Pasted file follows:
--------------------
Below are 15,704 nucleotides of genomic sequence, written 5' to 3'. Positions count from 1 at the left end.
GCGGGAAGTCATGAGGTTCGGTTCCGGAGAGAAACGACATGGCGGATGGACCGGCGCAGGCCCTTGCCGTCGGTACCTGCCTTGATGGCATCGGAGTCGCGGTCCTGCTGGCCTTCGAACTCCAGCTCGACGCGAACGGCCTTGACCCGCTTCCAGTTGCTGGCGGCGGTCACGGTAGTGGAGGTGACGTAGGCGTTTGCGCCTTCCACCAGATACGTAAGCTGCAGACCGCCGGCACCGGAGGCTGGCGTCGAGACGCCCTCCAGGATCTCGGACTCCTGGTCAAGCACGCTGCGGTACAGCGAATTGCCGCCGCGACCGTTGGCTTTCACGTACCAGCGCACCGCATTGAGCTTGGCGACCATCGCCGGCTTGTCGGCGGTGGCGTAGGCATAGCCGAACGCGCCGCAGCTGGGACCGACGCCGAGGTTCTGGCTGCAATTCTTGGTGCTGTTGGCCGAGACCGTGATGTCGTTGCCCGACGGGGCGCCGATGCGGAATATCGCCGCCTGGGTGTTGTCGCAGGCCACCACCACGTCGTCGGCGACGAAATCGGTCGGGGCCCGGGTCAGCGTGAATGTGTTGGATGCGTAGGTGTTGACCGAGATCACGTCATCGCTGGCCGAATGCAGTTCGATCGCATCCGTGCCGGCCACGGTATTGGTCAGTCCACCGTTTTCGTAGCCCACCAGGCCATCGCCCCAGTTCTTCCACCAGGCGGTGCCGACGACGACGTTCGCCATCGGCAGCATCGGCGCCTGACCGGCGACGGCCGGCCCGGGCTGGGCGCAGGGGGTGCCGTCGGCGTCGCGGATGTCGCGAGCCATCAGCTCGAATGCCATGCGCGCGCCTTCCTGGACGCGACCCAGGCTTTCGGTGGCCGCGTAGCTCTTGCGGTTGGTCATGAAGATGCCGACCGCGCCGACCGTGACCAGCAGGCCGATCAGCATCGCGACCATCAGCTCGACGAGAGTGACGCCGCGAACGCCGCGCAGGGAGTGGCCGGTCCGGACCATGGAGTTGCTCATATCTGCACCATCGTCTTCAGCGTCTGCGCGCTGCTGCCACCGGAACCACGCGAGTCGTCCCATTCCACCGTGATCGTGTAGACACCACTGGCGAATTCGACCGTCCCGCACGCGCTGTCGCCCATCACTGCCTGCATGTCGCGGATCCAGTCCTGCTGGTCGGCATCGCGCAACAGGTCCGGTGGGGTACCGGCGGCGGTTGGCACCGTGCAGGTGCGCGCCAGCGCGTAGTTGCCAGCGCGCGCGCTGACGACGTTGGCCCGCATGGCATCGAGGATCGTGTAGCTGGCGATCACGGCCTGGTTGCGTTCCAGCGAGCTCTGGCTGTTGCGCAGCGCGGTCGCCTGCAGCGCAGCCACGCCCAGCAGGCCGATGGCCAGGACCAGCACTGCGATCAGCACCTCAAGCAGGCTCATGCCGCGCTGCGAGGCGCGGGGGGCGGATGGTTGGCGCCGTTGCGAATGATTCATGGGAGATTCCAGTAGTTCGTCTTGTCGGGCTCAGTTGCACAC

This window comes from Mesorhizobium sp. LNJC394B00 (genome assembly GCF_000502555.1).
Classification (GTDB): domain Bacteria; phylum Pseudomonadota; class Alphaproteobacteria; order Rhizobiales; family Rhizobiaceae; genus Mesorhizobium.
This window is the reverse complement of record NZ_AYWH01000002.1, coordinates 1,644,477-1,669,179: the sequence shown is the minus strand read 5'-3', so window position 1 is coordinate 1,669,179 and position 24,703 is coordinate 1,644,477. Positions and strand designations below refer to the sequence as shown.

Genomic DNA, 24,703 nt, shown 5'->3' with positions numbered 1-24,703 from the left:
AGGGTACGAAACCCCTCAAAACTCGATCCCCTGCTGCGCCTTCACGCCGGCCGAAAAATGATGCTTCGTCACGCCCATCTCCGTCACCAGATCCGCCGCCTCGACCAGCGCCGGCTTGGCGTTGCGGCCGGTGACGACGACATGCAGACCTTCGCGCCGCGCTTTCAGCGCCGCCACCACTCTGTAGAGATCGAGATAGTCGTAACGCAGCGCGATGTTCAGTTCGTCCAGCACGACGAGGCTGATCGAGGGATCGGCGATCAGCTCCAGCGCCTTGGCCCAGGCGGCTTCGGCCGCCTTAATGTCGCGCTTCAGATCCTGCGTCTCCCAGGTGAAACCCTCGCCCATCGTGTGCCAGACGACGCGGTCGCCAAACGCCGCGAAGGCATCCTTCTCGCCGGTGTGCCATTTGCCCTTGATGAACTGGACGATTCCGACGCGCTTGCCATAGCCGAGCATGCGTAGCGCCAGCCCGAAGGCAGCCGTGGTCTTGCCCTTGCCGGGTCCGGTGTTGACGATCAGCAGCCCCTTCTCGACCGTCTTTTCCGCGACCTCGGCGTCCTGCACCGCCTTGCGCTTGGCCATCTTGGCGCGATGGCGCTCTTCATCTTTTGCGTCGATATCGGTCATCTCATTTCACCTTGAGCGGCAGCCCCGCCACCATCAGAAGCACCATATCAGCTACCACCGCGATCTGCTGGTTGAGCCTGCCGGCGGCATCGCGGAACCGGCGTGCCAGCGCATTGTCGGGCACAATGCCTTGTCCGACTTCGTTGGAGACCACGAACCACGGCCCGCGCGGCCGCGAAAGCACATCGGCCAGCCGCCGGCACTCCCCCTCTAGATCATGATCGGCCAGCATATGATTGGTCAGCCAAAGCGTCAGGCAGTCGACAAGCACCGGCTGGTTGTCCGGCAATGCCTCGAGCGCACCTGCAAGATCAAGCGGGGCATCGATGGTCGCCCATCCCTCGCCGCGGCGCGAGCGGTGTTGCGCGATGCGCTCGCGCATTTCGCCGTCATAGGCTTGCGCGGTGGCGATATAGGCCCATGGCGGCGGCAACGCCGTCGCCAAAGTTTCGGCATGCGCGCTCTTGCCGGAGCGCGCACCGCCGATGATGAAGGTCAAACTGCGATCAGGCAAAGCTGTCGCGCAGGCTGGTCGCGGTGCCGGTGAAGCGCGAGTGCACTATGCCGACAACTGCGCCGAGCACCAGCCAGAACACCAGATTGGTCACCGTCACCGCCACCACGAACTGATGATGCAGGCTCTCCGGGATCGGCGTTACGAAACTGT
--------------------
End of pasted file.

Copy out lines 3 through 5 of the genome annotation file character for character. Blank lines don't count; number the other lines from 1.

This window comes from Mesorhizobium sp. LNJC394B00 (genome assembly GCF_000502555.1).
Classification (GTDB): domain Bacteria; phylum Pseudomonadota; class Alphaproteobacteria; order Rhizobiales; family Rhizobiaceae; genus Mesorhizobium.
This window is the reverse complement of record NZ_AYWH01000002.1, coordinates 1,644,477-1,669,179: the sequence shown is the minus strand read 5'-3', so window position 1 is coordinate 1,669,179 and position 24,703 is coordinate 1,644,477. Positions and strand designations below refer to the sequence as shown.